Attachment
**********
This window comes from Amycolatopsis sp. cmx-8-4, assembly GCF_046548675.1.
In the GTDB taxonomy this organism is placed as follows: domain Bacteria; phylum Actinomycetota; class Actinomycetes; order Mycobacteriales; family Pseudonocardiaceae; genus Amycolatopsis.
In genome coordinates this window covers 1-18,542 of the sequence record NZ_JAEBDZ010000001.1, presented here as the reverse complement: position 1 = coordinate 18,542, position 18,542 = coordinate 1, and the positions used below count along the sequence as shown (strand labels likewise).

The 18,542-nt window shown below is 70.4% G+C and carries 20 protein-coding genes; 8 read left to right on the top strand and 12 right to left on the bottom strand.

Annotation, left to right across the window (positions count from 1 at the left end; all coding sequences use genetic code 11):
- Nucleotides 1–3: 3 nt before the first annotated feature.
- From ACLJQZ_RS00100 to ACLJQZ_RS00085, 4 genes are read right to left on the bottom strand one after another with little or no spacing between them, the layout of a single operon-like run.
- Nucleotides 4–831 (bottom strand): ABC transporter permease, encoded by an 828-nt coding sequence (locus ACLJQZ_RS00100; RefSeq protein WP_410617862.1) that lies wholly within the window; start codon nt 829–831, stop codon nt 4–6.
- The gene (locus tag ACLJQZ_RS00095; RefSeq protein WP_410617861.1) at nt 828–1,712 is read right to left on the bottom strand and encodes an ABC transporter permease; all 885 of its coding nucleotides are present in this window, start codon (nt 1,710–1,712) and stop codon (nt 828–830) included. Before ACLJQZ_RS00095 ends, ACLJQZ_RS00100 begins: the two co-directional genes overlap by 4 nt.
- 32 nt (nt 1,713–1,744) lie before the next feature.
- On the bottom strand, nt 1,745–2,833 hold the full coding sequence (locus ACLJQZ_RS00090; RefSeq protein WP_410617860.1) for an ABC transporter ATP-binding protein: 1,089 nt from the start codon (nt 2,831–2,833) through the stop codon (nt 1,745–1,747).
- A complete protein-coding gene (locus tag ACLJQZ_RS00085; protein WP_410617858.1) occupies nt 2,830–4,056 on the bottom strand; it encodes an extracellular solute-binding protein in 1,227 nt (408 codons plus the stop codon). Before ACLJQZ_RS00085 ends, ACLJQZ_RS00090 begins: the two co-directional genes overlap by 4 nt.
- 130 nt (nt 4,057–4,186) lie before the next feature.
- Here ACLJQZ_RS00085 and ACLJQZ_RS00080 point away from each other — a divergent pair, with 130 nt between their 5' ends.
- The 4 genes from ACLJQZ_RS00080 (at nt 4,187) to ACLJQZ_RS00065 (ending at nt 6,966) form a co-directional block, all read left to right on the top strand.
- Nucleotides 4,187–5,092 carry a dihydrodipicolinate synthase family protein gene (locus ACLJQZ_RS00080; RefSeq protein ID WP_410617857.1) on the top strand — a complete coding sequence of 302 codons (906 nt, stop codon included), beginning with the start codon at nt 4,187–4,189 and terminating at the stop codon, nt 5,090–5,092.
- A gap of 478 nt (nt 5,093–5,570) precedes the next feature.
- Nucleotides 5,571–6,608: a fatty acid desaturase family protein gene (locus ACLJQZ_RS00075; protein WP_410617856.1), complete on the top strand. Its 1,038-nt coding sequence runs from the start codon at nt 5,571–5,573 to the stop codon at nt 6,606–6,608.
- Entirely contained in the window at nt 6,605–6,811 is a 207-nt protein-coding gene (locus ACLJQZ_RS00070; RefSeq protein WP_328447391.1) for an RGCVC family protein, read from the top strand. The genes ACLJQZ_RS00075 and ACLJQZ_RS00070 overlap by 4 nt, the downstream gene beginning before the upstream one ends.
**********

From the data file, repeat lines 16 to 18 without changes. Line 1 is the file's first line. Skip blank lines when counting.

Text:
- Nucleotides 4,187–5,092 carry a dihydrodipicolinate synthase family protein gene (locus ACLJQZ_RS00080; RefSeq protein ID WP_410617857.1) on the top strand — a complete coding sequence of 302 codons (906 nt, stop codon included), beginning with the start codon at nt 4,187–4,189 and terminating at the stop codon, nt 5,090–5,092.
- A gap of 478 nt (nt 5,093–5,570) precedes the next feature.
- Nucleotides 5,571–6,608: a fatty acid desaturase family protein gene (locus ACLJQZ_RS00075; protein WP_410617856.1), complete on the top strand. Its 1,038-nt coding sequence runs from the start codon at nt 5,571–5,573 to the stop codon at nt 6,606–6,608.